hit are those least able to cope with the result, and often the most deserving of a new home. It will not be the richer and more competent members of society, since they can afford to pay the high prices which such a shortage would inevitably produce. It is also quite clear that no government would see this solution as remotely politically possible . . .
People who see house prices rocket, and who find that they cannot afford the home which they once expected to buy, will take their political revenge.
The European Commission has thrown Government efforts to encourage development of former industrial "brownfield" sites into disarray.
Current regional guidance . . . sets a regional housing provision--
of 57,000 dwellings per annum--
projected future average rates of net migration--
the changing relationship between population and households.
smaller family size, earlier household formation (young people leaving home and forming separate households sooner), increasing longevity and high divorce/separation rates.
I emphasise that 70 per cent. of new households over the next 20 years will be single person households.
Some will be youngsters setting up home. Some will be people living independently of their families. Some will be elderly people living longer . . . Many will need well designed, well located homes for rent or to buy that are affordable and that give them a range of choice and a better quality of life. We must therefore plan for those changes.--[ Official Report , 7 March 2000; Vol. 345, c. 863.]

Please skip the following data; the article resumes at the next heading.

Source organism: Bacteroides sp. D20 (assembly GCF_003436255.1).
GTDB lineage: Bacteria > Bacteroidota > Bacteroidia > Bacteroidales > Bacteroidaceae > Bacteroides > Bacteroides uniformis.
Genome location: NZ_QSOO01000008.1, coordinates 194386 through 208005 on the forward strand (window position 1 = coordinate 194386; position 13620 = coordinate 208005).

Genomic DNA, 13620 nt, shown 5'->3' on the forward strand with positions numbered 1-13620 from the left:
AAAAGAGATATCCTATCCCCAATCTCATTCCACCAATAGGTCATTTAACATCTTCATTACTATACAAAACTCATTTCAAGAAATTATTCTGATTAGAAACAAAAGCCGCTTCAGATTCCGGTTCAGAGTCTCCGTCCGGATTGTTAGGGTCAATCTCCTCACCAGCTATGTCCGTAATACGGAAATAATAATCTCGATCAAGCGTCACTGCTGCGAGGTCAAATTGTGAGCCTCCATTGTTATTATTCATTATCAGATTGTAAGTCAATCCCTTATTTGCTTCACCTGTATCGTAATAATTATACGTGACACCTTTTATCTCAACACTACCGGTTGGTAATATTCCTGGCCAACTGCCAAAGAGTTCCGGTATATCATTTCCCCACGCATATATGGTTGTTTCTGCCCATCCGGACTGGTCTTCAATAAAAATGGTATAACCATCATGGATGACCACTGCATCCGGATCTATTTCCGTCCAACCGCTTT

Local Government First , which I dealt with in my intervention, reported that the EU Commission had ordered the Government to stop giving grants to assist companies in clearing up contaminated brownfield land earmarked for redevelopment. The Government failed to mention that when the issue was debated in Westminster Hall on 13 June. Did the Minister make no mention of such a problem because it is new, or was it in existence on 13 June? If it is a problem, and the Government cannot overcome it, their aim of having 60 per cent. brownfield redevelopment by 2008 will be completely in disarray. Contaminated land often lies in the heart of our cities, in the old industrial urban areas, the very areas that need to be revived if we are to witness an urban renaissance.
would not add to our understanding.
Ordinary people would be priced out of the market . . .
neither these nor the new regional development agencies will make much difference.
A clear pattern is emerging whereby current policy intervention rolled-out from London is undoubtedly having the effect of widening regional disparities.
So are all the new closes and cul-de-sacs being filled with migrants from Liverpool, Manchester and Newcastle? Not at all. The majority of new housing estates are being occupied by people who were already living in the region.
And what is driving the need for new houses is the growth in the number of single households, fuelled by climbing divorce rates and our ageing population.
Perhaps the hon. Gentleman will take note of The Sunday Telegraph .
Question , That the Question be now put, put and agreed to.
Question put, That the original words stand part of the Question:--
The House divided: Ayes 175, Noes 326.
Votes by party, red entries are votes against the majority for that party.
What is Tell? '+1 tell' means that in addition one member of that party was a teller for that division lobby.
What are Boths? An MP can vote both aye and no in the same division. The boths page explains this.
What is Turnout? This is measured against the total membership of the party at the time of the vote.
|Party||Majority (No)||Minority (Aye)||Both||Turnout|
|Con||0||137 (+2 tell)||0||86.9%|
|Lab||326 (+2 tell)||0||0||79.0%|